In the piece, Breiterman-Loader discusses past research that shows maintaining strong social relationships can lower a person's risk for certain health conditions. And she describes work by UC Los Angeles researcher Steven Cole, PhD, that suggests that social connections may affect one's immune system on a genetic level:
[Cole] looked at what genes were being expressed in lonely people and socially-integrated people and then compared to see if there was a difference. He did find a difference, and interestingly, the majority of genes influenced by our social connections are genes coding for immune response. People who feel socially isolated or detached, or experience a chronic threat of social losses, experience an upregulation in inflammatory genes and a downregulation in immune response genes.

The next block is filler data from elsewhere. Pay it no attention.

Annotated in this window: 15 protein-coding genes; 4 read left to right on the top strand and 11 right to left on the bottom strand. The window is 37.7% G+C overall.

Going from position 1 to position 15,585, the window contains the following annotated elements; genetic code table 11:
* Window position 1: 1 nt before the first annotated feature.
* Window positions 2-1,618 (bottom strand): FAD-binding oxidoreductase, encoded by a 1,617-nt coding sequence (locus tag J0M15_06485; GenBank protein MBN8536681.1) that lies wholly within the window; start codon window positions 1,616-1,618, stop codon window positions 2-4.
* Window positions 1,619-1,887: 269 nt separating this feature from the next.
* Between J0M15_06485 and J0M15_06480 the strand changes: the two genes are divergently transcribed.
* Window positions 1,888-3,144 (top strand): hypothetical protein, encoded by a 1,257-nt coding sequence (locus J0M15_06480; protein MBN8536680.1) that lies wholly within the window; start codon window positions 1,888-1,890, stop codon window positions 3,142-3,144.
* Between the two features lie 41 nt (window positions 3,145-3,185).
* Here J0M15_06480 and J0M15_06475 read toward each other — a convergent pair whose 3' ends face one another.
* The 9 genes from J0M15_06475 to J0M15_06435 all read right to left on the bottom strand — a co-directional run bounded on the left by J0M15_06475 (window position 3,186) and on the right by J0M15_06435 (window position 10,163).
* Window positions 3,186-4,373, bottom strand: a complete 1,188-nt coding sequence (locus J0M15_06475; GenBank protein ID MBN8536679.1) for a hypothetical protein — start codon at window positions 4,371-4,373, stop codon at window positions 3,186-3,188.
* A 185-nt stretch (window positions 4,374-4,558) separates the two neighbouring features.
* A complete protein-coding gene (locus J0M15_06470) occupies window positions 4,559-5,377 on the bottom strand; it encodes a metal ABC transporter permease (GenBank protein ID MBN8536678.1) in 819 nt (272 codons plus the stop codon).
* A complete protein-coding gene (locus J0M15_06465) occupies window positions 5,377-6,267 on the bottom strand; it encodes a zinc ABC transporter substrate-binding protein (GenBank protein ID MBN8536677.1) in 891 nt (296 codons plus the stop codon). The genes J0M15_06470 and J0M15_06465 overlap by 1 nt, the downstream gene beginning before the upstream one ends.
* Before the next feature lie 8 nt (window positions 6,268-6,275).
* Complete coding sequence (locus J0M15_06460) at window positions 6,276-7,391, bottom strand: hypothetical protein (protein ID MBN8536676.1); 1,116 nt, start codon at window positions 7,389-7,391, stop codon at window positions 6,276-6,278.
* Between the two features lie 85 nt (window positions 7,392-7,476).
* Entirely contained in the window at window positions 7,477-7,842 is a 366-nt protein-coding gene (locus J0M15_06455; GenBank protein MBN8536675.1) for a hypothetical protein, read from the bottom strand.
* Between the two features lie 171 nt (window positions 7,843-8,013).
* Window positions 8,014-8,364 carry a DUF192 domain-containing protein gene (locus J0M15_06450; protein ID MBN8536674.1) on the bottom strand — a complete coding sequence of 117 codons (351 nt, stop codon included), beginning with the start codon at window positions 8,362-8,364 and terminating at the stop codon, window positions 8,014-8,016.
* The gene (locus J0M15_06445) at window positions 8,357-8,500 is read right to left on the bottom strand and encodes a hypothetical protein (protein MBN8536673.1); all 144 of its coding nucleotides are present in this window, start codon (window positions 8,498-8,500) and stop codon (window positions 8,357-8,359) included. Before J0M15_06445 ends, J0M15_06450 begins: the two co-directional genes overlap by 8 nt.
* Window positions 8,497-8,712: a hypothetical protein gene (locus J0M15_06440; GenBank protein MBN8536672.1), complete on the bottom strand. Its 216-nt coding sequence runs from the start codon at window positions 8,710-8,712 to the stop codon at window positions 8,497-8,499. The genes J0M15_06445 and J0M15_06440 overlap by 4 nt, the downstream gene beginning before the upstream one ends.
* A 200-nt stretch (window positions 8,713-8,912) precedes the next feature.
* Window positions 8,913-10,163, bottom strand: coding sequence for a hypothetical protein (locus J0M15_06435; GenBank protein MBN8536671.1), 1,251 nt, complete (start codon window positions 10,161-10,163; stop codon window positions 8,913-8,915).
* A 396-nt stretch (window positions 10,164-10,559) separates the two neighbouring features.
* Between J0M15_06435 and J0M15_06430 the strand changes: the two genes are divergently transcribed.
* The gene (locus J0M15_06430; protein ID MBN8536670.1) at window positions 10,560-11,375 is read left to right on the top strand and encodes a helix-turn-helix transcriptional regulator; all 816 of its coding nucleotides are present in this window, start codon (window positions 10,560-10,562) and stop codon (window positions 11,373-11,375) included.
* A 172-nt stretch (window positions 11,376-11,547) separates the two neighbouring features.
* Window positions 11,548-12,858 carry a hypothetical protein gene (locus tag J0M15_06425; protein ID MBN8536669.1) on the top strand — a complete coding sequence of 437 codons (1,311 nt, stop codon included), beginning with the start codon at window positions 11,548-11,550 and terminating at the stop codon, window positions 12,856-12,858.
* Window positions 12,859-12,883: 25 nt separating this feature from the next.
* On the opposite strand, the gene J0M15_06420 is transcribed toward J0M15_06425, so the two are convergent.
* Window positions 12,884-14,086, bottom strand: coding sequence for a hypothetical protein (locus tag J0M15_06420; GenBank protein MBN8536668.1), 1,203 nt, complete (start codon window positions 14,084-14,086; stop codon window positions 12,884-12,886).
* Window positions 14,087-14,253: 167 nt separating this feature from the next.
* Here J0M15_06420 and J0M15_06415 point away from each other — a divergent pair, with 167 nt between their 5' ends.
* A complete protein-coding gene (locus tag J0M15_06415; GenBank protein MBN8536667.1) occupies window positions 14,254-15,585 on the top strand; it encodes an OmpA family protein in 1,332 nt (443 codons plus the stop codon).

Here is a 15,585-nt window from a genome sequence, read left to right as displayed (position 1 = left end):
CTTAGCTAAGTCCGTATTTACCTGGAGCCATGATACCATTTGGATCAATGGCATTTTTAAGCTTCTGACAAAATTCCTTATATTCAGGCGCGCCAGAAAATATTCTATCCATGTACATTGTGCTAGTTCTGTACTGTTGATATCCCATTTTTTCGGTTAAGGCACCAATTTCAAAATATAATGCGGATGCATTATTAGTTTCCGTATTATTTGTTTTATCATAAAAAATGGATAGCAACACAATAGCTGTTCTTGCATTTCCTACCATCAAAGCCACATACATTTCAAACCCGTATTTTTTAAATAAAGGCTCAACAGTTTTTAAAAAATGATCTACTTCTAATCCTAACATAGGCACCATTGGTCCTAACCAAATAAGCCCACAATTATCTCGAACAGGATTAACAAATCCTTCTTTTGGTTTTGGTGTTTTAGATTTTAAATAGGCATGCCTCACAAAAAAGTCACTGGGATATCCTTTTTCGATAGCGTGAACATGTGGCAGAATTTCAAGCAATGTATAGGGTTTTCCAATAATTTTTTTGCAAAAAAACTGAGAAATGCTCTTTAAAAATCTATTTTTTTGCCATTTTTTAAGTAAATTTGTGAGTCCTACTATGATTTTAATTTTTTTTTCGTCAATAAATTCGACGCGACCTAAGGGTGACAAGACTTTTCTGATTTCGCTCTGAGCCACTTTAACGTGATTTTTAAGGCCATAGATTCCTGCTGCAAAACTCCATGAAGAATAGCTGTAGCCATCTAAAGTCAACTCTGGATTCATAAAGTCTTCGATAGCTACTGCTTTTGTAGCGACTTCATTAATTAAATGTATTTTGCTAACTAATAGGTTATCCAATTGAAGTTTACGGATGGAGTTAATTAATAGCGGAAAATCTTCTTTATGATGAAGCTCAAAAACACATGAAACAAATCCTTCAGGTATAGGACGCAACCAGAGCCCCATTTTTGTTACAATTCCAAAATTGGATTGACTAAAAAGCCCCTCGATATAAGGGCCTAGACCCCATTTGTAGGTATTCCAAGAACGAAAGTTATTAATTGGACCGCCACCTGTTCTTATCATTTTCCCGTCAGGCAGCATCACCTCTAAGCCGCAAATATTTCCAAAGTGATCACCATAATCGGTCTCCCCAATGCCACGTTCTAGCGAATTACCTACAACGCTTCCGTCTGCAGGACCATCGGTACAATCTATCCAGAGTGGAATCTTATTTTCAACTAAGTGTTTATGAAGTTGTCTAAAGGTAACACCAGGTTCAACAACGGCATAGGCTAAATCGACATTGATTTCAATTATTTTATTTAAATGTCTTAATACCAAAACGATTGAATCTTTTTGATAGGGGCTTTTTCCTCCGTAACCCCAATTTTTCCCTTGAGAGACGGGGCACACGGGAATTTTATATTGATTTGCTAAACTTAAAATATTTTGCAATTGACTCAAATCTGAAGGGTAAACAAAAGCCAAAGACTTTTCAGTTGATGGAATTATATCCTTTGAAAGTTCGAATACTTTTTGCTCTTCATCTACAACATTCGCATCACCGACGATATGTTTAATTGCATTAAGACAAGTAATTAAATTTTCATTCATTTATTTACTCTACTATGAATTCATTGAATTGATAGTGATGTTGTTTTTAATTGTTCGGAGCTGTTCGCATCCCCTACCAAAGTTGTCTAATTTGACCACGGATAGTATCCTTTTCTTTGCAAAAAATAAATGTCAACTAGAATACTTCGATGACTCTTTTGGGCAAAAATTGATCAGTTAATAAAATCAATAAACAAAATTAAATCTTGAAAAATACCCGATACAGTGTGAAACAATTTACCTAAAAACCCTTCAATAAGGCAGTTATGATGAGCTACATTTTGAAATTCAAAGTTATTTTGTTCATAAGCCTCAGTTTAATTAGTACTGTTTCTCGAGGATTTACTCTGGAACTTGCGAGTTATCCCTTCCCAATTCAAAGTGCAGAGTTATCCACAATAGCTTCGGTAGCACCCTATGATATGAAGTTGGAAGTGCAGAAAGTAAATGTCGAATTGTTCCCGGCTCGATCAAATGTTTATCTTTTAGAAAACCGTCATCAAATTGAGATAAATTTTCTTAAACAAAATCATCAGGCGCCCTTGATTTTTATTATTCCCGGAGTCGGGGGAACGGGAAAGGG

[He] went on to explain that this response developed because it was evolutionarily beneficial. As we evolved on the savannah, threat from bacteria and viruses was heightened when we were around people, and so our bodies learned to send immune reinforcements when we spent time around other humans. Further, we were most vulnerable to threat from wild beasts when we were alone, and so in this circumstance our bodies learned to divert precious resources away from long-term repair and immune strength and toward more urgent matters of increasing our vigilance, heart rate, and blood flow to extremities in order to prepare us for fight or flight should we be attacked.
Interestingly, in this study people's subjective perception of their social connection was more predictive of their gene expression than the objective measures of social connection. This suggests that the quality of our relationships may be more important than quantity.
Previously: Examining how your friends influence your health, Can good friends help you live longer?, How social networks might affect your health and New research confirms connection between loneliness, poor health
Photo by Amy Taylor